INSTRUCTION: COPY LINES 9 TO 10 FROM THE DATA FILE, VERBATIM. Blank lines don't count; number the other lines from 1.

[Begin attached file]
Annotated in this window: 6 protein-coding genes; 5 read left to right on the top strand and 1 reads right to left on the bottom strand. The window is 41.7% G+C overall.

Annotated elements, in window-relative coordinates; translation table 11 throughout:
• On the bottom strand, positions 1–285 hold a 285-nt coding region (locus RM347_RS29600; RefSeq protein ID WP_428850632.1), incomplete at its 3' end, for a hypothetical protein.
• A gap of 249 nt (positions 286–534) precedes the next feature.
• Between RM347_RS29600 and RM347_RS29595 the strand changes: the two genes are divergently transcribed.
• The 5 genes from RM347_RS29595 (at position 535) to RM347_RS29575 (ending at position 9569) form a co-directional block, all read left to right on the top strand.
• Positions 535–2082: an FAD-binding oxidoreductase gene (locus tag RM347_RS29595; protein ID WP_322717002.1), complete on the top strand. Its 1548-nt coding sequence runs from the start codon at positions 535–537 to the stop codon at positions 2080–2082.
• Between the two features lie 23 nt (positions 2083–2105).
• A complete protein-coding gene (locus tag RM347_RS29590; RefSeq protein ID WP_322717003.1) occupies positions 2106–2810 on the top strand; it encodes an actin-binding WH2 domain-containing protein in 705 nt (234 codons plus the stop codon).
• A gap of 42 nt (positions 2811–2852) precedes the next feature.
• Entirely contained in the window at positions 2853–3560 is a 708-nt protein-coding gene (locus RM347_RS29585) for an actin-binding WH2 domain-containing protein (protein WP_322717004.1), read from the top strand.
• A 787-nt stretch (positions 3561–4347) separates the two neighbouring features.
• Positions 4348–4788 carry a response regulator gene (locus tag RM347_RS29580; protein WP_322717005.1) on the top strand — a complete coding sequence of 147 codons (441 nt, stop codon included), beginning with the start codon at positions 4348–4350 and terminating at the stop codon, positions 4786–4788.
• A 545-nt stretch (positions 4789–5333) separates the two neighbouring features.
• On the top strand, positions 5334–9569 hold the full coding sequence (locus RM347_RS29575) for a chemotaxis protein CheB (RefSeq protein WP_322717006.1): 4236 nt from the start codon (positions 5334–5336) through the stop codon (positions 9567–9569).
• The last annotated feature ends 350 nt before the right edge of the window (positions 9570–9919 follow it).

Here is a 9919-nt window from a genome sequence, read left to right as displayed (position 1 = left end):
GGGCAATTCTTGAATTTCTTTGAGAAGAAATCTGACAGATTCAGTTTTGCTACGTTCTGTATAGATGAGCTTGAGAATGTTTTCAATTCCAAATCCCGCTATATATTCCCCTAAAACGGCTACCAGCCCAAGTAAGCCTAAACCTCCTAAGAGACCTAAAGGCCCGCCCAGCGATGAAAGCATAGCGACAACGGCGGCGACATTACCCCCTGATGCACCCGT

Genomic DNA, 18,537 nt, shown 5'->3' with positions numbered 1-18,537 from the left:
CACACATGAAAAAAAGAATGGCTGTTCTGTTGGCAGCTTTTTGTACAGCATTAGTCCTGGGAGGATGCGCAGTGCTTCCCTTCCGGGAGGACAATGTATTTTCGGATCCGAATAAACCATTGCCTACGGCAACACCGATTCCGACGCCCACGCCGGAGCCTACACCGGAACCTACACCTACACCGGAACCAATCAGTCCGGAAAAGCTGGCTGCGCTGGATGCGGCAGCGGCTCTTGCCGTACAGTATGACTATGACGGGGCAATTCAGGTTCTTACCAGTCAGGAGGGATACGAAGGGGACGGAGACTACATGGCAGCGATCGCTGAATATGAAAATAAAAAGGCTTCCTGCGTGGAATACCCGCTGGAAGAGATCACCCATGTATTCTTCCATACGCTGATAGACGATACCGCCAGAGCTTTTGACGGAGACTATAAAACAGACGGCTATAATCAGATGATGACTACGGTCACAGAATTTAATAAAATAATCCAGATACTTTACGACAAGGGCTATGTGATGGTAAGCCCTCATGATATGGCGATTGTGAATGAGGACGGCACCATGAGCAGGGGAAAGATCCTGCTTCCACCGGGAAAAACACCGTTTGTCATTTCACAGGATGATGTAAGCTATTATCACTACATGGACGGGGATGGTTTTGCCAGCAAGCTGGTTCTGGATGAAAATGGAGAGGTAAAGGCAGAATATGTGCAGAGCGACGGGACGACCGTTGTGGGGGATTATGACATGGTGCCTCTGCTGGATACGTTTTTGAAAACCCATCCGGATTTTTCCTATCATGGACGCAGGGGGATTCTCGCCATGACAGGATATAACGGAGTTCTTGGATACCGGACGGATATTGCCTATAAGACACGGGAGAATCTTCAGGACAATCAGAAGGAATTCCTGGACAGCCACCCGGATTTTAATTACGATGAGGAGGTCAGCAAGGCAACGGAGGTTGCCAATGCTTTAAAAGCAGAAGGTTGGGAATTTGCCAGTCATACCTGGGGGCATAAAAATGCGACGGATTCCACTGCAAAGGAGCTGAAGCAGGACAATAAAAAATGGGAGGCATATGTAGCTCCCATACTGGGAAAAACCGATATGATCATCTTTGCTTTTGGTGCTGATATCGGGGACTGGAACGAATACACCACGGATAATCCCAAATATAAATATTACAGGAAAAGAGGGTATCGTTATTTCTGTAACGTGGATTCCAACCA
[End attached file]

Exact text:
• A complete protein-coding gene (locus tag RM347_RS29590; RefSeq protein ID WP_322717003.1) occupies positions 2106–2810 on the top strand; it encodes an actin-binding WH2 domain-containing protein in 705 nt (234 codons plus the stop codon).
• A gap of 42 nt (positions 2811–2852) precedes the next feature.